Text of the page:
The Golden Rule for interfaith engagement is this: “In everything do to others what you would have them do to you, for this sums up the Law and the Prophets” (Matt 7:12). This means respecting Muslims as human beings and as religious people, appreciating their monotheistic faith, studying Islam without prejudice as much as possible, removing misunderstandings and building bridges between the two faiths, but also acknowledging their differences, even their contradictions. It also entails explaining the Christian faith without denigrating Islam, seeking to commend the truth of the gospel to Muslims in a way that fully honors their freedom of conscience, being open-minded and willing to learn from others, staying humble and acknowledging one’s failures, and appealing to God’s mercy for all of us—Christians, Muslims, Jews, people of any faith and of none.

  1. The Theological Challenge: Understanding Islam

Engaging theologically with Islam involves considering Islamic teaching, the prophetic credentials of Muhammad and the status of Islamic Scriptures. For Muslims the core of Qur’anic teaching is found in the first sura, al-Fatiha, seen by Muslims as the greatest sura. Muslims say this prayer seventeen times a day during their five ritual prayers.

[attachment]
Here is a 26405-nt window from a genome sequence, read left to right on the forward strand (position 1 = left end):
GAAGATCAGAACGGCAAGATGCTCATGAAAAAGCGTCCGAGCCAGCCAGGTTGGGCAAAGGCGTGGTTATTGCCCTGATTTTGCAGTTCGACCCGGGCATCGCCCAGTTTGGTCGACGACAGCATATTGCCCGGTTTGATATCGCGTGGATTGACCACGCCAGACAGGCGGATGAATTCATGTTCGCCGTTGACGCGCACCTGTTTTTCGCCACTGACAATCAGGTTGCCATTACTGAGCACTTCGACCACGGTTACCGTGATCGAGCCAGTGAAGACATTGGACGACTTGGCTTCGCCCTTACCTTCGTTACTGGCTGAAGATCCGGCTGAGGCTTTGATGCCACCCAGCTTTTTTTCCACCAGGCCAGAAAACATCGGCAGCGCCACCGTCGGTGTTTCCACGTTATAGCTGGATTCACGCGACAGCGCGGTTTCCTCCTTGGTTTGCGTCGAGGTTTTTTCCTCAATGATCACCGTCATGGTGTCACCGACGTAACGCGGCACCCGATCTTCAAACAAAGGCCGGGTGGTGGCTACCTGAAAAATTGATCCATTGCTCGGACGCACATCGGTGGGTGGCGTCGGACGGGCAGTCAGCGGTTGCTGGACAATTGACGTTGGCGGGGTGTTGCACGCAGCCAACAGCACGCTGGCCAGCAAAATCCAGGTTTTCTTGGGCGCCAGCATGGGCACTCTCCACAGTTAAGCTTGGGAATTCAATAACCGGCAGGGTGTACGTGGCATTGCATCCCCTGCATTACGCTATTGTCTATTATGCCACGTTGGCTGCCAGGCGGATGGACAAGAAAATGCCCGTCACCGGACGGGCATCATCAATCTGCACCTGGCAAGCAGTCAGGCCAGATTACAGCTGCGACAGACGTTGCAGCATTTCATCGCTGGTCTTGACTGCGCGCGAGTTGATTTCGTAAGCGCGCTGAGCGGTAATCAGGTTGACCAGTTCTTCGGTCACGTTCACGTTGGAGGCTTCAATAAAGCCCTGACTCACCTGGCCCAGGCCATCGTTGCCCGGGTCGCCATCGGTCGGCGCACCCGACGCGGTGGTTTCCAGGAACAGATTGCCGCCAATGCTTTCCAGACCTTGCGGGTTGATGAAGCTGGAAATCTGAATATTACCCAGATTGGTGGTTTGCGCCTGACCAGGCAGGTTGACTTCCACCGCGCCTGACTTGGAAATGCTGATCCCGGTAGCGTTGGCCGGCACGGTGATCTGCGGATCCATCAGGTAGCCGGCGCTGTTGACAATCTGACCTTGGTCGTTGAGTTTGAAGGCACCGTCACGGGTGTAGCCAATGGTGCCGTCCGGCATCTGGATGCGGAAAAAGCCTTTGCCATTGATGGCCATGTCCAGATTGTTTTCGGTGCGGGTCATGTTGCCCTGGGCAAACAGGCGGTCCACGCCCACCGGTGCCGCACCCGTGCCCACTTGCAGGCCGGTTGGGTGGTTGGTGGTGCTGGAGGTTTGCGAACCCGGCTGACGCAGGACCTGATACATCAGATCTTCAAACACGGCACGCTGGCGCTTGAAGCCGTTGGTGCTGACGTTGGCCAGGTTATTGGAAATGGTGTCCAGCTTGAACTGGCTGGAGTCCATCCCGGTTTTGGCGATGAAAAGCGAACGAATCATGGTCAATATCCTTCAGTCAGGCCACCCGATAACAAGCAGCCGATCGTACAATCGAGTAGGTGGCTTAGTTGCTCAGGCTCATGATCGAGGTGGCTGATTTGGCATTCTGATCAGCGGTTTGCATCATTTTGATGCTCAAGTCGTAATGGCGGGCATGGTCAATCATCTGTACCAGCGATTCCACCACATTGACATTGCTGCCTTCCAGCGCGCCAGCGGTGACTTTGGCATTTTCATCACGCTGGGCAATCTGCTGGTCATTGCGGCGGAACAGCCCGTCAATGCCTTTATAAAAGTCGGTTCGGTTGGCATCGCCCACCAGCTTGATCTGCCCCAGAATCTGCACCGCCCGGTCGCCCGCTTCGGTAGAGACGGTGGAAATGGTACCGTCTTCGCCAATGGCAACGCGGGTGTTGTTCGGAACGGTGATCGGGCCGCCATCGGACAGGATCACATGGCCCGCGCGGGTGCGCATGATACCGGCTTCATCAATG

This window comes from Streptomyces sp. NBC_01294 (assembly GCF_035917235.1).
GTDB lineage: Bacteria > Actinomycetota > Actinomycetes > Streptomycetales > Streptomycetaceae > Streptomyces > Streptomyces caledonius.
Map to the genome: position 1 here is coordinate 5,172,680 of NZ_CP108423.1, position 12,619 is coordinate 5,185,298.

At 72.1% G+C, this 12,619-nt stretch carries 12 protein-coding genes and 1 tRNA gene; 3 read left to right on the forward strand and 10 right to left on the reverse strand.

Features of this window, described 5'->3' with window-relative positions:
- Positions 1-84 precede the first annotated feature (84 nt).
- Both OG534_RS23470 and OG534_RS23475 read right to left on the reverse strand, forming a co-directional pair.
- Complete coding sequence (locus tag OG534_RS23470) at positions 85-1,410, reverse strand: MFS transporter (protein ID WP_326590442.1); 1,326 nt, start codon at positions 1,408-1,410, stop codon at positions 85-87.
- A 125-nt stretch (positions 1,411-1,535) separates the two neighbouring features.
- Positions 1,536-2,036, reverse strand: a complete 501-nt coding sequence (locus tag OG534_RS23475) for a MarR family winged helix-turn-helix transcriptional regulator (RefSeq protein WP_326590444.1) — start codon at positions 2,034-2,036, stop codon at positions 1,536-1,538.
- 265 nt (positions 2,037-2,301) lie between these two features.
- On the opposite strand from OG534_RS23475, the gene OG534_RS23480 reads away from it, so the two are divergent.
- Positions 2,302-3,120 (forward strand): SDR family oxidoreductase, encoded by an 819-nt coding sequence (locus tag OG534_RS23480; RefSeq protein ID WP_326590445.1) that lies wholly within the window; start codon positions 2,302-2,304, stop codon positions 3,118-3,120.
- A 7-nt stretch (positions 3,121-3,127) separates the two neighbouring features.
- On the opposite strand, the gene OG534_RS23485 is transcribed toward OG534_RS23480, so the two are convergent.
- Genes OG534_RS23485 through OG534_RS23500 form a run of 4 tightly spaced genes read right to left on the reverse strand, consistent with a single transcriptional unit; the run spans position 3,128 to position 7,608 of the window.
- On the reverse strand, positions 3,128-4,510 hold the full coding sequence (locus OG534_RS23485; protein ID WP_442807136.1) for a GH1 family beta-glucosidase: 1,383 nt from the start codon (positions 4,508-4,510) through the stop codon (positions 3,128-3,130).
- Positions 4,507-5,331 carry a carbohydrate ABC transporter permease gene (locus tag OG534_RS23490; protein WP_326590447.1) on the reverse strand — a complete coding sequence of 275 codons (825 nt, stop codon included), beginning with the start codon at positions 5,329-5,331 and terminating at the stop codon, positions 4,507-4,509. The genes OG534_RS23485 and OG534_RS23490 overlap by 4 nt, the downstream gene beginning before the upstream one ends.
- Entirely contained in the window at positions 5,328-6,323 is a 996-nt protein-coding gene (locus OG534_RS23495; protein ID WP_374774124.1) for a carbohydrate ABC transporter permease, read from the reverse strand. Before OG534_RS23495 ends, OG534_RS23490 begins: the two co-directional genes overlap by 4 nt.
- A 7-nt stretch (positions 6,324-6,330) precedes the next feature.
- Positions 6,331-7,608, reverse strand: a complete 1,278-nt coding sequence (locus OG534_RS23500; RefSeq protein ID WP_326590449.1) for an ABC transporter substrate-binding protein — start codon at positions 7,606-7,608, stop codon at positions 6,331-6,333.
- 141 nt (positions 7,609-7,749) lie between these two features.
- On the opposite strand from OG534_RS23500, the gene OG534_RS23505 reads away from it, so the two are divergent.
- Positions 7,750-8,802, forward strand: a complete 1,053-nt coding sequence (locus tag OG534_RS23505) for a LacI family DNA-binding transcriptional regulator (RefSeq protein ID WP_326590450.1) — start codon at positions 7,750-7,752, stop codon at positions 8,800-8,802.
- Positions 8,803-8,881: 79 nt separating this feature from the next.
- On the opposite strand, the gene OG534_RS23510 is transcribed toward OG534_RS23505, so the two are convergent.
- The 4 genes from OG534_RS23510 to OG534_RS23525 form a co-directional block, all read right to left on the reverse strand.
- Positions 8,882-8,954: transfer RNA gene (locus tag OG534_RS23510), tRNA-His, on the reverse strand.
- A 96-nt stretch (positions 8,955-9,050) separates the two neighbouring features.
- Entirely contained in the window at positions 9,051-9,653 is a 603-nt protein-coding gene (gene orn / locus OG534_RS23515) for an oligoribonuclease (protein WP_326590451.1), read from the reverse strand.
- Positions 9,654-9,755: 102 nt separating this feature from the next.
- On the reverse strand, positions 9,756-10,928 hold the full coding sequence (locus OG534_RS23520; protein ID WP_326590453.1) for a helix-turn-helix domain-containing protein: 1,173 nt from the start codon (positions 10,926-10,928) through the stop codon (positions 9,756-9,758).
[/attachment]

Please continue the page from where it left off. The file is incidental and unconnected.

Islamic teaching encapsulated in Al-Fatiha (Qur’an sura 1)

In the Name of God/The Ever-Merciful, the All-Merciful/Praise be to God/The Lord of the Worlds/The Ever-Merciful, The All-Merciful/King of the Day of Judgement./You alone we worship/And You alone we ask for help./Guide us on the straight path,/The path of those who enjoy Your grace,/who are not under Your wrath,/and who do not go astray./Amen